In a report stressing the need for better protection against discrimination for Roma and victims of caste systems, the UN Special Rapporteur on contemporary forms of racism, Mr. Githu Muigai, warns that the rights of an estimated 250 million people across the globe are at risk because they are subjected to discrimination on the basis of caste or other social systems based on inherited status.
In the report, which was presented on 14 June in the Human Rights Council, Mr. Muigai identifies good practices and contemporary challenges at international and national level. To illustrate the manifestations of this form of discrimination, he reports on the situation in affected countries in Asia, Africa, the Middle East, and among Diaspora communities on the basis of publicly available information.
In the conclusion the Rapporteur recommends, among other things, “the continued use of the draft principles and guidelines on discrimination based on work and descent as a guiding framework for the elaboration of effective measures to be taken by States to fulfil international legal obligations, including the duty of Governments to engage in genuine efforts to dispel the prejudicial beliefs that constitute, support and reinforce discrimination based on work and descent, including notions of untouchability.”
The Office of the High Commissioner for Human Rights wrote on the 14 June 2011:
“The United Nations Special Rapporteur on Racism, Githu Muigai, said Tuesday that deep-rooted discrimination, prejudices, and intolerance are common threads that run through the lives of the Roma people in Europe and the victims of caste or similar systems of inherited status in Africa, Asia and the Middle East.
All victims should receive the same attention and protection, and all forms of racism and discrimination should be addressed with the same emphasis and determination,” the expert said, presenting his latest report* to the UN Human Rights Council. “It is essential to avoid establishing any hierarchy among the different manifestations of discrimination, even if they may vary in nature and degree depending on the historical, geographical and cultural contexts.” …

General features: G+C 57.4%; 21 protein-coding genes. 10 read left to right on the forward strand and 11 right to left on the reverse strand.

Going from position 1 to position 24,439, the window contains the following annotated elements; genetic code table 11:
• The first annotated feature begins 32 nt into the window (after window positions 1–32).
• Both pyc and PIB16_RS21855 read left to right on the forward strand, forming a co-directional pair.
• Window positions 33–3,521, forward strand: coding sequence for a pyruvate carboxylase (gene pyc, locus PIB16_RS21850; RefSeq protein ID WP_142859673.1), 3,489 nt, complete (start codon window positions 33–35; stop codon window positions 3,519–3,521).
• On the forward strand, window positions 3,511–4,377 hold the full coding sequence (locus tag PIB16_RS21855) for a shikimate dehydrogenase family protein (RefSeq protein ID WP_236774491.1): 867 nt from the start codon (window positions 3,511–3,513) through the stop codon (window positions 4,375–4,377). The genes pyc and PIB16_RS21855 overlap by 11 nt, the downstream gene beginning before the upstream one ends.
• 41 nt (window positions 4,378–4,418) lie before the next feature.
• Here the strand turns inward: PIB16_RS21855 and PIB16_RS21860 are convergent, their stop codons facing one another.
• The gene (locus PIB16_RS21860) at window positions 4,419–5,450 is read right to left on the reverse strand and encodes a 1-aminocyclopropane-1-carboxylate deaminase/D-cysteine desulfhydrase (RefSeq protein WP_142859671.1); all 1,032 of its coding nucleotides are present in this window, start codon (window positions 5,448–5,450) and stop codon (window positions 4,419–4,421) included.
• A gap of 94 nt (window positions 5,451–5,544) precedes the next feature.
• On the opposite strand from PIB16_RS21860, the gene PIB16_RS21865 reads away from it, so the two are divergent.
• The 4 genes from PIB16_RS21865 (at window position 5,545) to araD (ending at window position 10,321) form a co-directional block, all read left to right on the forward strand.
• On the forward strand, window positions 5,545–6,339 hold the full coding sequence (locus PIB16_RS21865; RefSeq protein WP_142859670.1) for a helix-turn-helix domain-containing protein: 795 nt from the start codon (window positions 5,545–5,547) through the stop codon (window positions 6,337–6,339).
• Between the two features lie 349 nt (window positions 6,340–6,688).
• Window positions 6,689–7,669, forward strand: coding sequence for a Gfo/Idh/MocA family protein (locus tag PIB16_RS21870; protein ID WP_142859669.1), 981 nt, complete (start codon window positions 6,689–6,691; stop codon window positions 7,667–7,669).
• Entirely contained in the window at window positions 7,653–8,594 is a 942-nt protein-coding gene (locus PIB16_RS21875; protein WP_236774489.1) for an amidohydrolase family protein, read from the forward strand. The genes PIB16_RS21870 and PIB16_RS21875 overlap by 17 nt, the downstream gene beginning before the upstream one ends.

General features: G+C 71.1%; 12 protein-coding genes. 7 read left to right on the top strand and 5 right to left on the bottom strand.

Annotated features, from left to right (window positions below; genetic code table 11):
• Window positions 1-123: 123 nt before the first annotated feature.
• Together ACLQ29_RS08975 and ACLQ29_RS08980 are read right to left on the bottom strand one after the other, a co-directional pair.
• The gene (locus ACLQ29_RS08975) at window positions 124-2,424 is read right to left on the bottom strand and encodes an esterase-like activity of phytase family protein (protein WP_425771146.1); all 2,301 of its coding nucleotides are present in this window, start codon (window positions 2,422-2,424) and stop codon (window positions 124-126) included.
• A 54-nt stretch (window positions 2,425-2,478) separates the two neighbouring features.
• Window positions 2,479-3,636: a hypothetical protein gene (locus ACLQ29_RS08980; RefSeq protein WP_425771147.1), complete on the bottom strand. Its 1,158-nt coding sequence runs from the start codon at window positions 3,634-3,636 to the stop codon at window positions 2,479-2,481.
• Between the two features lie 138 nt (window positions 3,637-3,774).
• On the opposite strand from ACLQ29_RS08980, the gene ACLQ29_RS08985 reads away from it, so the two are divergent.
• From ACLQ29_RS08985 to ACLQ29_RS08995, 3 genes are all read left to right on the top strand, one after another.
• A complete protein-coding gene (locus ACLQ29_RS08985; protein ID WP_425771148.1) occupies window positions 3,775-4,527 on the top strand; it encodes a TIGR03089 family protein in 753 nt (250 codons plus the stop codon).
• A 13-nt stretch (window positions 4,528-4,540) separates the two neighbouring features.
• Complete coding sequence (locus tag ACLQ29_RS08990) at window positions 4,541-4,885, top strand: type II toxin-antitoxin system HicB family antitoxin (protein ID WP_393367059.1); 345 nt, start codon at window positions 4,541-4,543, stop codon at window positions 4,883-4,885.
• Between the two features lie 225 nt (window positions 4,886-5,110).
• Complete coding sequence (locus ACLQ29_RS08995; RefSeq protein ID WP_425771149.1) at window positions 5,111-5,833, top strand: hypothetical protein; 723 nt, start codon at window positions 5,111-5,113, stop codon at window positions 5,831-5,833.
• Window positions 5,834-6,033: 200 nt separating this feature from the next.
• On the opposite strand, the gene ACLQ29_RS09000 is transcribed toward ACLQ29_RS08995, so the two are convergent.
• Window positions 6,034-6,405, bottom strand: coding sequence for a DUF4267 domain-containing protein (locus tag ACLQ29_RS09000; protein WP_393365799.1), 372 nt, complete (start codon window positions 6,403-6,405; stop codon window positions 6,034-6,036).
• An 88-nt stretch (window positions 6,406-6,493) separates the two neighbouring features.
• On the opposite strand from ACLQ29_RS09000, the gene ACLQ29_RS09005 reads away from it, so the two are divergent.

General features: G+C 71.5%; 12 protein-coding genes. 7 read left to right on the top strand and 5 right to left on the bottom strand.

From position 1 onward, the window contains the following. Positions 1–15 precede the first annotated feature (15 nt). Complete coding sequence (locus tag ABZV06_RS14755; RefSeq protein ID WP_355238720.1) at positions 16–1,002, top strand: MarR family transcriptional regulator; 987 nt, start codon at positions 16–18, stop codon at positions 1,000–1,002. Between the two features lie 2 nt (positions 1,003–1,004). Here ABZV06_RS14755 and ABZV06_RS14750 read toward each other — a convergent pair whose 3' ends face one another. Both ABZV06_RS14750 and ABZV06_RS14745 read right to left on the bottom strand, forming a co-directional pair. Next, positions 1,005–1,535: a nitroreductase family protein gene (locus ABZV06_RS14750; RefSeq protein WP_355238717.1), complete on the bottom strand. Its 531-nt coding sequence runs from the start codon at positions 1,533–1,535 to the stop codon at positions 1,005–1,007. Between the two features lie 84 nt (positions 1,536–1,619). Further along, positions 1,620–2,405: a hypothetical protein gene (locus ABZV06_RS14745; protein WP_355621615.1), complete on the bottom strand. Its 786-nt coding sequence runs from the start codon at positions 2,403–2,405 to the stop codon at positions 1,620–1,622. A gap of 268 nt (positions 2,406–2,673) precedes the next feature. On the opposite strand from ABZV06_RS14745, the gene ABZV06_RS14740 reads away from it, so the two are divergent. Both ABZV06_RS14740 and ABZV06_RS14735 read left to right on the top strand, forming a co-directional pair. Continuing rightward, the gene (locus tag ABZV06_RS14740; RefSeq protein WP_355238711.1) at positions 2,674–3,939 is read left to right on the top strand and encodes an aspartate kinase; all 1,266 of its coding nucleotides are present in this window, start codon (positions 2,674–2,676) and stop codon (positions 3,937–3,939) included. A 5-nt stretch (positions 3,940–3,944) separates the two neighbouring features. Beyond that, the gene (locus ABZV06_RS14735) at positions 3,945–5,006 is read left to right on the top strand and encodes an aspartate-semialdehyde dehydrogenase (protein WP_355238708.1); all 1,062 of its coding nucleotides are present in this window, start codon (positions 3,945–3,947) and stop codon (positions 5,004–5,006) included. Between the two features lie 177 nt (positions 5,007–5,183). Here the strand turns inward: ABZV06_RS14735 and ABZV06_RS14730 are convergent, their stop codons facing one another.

“The most commonly known form of discrimination based on inherited status is the centuries-old condition of ‘untouchability’, which restricts employment opportunities and treats those belonging to lower castes as outcasts of the societies in which they live. Women and girls belonging to these communities are most vulnerable to sexual slavery, trafficking and infanticide. Few, Muigai adds, can hope to change their inherited status.
“The legal framework on discrimination based on descent is unambiguous but is not properly implemented. The vital first step is for States to recognize that discrimination on the grounds of descent constitutes a form of racial discrimination prohibited by the Convention on the Elimination of all Forms of Racial Discrimination,” the Special Rapporteur notes.
Muigai adds that the population itself, including in lower caste communities, is also responsible for perpetuating discrimination. “Despite Government efforts to eradicate this type of discrimination through constitutional guarantees, legislation and affirmative action programmes, caste -based discrimination remains deplorably widespread and deeply rooted. Victims face structural discrimination, locking them in a persistent and vicious cycle of poverty and marginalization.”
He recommends that legal measures be taken hand-in-hand with awareness-raising of the judiciary, the police and civil service to effectively bring justice and remedies to victims of multiple forms of discrimination.”